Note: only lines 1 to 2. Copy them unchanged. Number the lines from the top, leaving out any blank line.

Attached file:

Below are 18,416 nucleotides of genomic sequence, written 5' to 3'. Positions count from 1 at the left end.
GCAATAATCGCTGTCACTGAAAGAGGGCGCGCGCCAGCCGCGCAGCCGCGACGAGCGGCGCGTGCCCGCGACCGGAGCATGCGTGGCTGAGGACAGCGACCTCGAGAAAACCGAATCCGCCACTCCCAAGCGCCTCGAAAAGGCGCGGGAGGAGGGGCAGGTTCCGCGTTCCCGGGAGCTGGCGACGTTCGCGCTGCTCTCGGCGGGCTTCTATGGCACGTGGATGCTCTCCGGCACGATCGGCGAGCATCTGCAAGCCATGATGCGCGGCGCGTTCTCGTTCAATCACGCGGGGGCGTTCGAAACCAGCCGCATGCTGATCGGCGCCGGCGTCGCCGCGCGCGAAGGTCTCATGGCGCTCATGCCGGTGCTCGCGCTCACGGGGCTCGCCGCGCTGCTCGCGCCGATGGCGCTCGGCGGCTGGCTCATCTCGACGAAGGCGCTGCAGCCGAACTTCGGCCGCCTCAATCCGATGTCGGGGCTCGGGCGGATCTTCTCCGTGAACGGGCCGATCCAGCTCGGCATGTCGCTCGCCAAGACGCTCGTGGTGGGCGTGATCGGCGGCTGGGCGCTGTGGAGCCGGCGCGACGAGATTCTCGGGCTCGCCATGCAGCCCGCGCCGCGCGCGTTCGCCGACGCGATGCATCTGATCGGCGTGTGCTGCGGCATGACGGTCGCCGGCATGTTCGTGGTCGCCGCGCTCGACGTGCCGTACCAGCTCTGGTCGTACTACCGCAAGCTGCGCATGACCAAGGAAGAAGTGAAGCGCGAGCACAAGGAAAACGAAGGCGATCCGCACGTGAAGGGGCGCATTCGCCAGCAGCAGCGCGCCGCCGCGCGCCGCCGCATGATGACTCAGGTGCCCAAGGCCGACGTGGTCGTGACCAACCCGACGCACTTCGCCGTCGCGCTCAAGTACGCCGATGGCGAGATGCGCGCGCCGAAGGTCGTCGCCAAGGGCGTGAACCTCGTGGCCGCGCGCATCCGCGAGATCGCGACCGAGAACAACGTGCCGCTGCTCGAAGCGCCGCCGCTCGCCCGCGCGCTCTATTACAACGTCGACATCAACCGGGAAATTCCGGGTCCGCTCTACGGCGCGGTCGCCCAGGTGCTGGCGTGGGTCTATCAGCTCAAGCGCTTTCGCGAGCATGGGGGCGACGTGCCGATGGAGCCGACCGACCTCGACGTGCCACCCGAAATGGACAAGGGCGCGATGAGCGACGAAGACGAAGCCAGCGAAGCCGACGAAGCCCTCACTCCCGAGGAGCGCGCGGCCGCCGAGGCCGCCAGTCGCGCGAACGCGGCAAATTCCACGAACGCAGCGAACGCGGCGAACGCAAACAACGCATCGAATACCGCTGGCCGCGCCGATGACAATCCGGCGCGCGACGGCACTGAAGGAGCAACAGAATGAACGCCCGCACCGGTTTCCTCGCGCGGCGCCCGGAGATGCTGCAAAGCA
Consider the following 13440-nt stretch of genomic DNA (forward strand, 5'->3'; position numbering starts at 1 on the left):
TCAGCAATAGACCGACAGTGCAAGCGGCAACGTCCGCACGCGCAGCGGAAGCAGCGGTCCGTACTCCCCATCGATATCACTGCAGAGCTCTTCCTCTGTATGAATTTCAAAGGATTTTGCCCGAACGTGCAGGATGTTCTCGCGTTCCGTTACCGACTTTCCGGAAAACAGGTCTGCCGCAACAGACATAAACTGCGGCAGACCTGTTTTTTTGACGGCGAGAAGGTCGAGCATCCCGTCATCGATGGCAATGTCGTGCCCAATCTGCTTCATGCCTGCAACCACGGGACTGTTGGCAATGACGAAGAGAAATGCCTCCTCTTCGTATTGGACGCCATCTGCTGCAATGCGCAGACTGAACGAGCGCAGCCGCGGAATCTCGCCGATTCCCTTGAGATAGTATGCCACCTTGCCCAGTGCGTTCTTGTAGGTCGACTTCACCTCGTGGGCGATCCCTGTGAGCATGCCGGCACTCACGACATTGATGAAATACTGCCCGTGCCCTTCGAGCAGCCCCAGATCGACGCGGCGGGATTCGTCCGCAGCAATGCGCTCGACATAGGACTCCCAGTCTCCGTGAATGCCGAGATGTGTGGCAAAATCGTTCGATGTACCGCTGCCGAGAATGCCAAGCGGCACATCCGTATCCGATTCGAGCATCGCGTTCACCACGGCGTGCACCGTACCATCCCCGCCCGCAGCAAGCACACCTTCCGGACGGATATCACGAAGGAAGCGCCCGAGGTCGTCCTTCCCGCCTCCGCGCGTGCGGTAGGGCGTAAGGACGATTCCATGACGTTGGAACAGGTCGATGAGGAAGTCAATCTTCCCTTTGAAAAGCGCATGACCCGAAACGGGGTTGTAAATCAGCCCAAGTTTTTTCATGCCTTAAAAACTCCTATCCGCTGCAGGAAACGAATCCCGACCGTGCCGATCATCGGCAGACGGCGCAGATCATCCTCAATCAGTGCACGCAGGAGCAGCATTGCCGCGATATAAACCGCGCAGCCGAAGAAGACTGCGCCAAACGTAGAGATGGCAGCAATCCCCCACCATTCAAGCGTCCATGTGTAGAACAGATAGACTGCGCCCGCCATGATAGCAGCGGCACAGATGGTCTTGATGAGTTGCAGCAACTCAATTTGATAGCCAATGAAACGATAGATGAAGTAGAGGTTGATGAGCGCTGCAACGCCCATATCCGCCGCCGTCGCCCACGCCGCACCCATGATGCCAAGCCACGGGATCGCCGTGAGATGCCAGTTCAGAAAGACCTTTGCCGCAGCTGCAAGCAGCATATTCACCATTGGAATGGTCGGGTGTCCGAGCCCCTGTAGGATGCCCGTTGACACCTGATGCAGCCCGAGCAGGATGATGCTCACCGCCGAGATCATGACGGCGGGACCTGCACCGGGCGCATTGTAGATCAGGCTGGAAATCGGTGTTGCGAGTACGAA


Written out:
Below are 18,416 nucleotides of genomic sequence, written 5' to 3'. Positions count from 1 at the left end.
GCAATAATCGCTGTCACTGAAAGAGGGCGCGCGCCAGCCGCGCAGCCGCGACGAGCGGCGCGTGCCCGCGACCGGAGCATGCGTGGCTGAGGACAGCGACCTCGAGAAAACCGAATCCGCCACTCCCAAGCGCCTCGAAAAGGCGCGGGAGGAGGGGCAGGTTCCGCGTTCCCGGGAGCTGGCGACGTTCGCGCTGCTCTCGGCGGGCTTCTATGGCACGTGGATGCTCTCCGGCACGATCGGCGAGCATCTGCAAGCCATGATGCGCGGCGCGTTCTCGTTCAATCACGCGGGGGCGTTCGAAACCAGCCGCATGCTGATCGGCGCCGGCGTCGCCGCGCGCGAAGGTCTCATGGCGCTCATGCCGGTGCTCGCGCTCACGGGGCTCGCCGCGCTGCTCGCGCCGATGGCGCTCGGCGGCTGGCTCATCTCGACGAAGGCGCTGCAGCCGAACTTCGGCCGCCTCAATCCGATGTCGGGGCTCGGGCGGATCTTCTCCGTGAACGGGCCGATCCAGCTCGGCATGTCGCTCGCCAAGACGCTCGTGGTGGGCGTGATCGGCGGCTGGGCGCTGTGGAGCCGGCGCGACGAGATTCTCGGGCTCGCCATGCAGCCCGCGCCGCGCGCGTTCGCCGACGCGATGCATCTGATCGGCGTGTGCTGCGGCATGACGGTCGCCGGCATGTTCGTGGTCGCCGCGCTCGACGTGCCGTACCAGCTCTGGTCGTACTACCGCAAGCTGCGCATGACCAAGGAAGAAGTGAAGCGCGAGCACAAGGAAAACGAAGGCGATCCGCACGTGAAGGGGCGCATTCGCCAGCAGCAGCGCGCCGCCGCGCGCCGCCGCATGATGACTCAGGTGCCCAAGGCCGACGTGGTCGTGACCAACCCGACGCACTTCGCCGTCGCGCTCAAGTACGCCGATGGCGAGATGCGCGCGCCGAAGGTCGTCGCCAAGGGCGTGAACCTCGTGGCCGCGCGCATCCGCGAGATCGCGACCGAGAACAACGTGCCGCTGCTCGAAGCGCCGCCGCTCGCCCGCGCGCTCTATTACAACGTCGACATCAACCGGGAAATTCCGGGTCCGCTCTACGGCGCGGTCGCCCAGGTGCTGGCGTGGGTCTATCAGCTCAAGCGCTTTCGCGAGCATGGGGGCGACGTGCCGATGGAGCCGACCGACCTCGACGTGCCACCCGAAATGGACAAGGGCGCGATGAGCGACGAAGACGAAGCCAGCGAAGCCGACGAAGCCCTCACTCCCGAGGAGCGCGCGGCCGCCGAGGCCGCCAGTCGCGCGAACGCGGCAAATTCCACGAACGCAGCGAACGCGGCGAACGCAAACAACGCATCGAATACCGCTGGCCGCGCCGATGACAATCCGGCGCGCGACGGCACTGAAGGAGCAACAGAATGAACGCCCGCACCGGTTTCCTCGCGCGGCGCCCGGAGATGCTGCAAAGCA